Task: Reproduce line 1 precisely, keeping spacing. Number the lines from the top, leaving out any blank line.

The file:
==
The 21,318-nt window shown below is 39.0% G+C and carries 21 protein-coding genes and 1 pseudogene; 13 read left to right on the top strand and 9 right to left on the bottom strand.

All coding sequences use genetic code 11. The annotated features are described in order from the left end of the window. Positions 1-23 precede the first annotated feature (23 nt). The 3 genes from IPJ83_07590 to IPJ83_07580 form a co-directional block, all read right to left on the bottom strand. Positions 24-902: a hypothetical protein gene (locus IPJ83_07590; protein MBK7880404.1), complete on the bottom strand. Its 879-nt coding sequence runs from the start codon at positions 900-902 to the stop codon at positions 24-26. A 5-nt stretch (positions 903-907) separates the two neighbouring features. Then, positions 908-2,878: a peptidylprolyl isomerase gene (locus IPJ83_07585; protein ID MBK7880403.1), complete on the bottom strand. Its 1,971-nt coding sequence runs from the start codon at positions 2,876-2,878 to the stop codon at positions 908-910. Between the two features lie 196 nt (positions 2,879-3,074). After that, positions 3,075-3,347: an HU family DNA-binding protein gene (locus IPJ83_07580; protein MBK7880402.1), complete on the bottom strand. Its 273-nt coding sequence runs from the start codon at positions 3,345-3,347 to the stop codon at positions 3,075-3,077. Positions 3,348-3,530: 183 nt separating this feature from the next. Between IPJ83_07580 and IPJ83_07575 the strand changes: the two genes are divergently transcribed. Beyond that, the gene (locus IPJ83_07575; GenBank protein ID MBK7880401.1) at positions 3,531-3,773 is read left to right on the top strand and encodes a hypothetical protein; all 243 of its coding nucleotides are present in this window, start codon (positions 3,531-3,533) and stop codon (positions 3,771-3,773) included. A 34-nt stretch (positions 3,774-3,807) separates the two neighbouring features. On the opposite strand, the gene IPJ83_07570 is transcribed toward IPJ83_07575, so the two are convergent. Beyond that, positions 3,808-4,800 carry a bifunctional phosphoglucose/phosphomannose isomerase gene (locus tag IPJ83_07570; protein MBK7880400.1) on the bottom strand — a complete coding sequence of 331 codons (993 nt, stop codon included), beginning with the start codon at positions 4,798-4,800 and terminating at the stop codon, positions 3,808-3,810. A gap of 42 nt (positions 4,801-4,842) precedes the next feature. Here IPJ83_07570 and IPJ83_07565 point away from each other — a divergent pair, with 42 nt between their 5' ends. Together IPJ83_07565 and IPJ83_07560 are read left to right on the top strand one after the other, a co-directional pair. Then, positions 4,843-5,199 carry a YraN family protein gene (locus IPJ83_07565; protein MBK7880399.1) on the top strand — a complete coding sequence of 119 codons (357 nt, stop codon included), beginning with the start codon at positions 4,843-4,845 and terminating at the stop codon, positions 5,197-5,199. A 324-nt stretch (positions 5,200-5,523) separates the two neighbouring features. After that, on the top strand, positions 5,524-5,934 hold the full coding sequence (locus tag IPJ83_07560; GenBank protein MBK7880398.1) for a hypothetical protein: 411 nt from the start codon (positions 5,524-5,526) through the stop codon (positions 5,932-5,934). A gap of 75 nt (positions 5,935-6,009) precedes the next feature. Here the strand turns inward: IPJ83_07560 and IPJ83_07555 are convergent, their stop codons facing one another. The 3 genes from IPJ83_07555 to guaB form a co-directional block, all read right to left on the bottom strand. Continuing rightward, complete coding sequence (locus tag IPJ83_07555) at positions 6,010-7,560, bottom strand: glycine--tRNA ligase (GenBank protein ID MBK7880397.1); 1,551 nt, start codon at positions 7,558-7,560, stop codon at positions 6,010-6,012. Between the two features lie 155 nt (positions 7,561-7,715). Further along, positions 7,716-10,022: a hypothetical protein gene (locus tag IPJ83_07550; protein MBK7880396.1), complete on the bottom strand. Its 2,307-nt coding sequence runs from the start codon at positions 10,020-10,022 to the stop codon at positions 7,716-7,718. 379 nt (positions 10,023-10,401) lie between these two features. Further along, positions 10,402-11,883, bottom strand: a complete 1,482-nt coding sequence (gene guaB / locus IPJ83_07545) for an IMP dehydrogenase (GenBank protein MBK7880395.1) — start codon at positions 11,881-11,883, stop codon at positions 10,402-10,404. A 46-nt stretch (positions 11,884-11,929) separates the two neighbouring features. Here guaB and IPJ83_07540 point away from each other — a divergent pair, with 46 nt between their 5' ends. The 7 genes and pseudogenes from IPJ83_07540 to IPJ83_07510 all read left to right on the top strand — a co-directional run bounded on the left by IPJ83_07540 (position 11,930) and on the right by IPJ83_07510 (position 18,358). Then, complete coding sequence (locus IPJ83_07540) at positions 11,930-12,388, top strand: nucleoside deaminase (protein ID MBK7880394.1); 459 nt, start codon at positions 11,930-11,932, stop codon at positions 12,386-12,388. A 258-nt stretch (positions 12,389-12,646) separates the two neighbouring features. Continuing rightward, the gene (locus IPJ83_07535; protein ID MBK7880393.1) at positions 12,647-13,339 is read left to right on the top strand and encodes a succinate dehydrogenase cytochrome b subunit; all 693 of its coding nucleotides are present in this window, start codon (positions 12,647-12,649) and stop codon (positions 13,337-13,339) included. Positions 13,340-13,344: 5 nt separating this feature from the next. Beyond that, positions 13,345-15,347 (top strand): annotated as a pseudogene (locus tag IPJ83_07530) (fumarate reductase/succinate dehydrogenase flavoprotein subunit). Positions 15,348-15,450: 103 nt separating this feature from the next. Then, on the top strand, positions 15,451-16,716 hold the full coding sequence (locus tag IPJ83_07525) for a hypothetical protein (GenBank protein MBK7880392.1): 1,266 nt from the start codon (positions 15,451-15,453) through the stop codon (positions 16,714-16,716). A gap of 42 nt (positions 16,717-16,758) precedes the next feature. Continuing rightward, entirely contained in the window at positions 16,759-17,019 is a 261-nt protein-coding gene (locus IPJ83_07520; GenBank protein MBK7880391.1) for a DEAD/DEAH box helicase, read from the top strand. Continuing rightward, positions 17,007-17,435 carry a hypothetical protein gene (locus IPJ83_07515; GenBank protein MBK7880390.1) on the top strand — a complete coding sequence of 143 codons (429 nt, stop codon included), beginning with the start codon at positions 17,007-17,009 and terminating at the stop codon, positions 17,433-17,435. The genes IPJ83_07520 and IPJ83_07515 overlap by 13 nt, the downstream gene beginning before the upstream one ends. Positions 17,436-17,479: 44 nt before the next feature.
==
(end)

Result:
The 21,318-nt window shown below is 39.0% G+C and carries 21 protein-coding genes and 1 pseudogene; 13 read left to right on the top strand and 9 right to left on the bottom strand.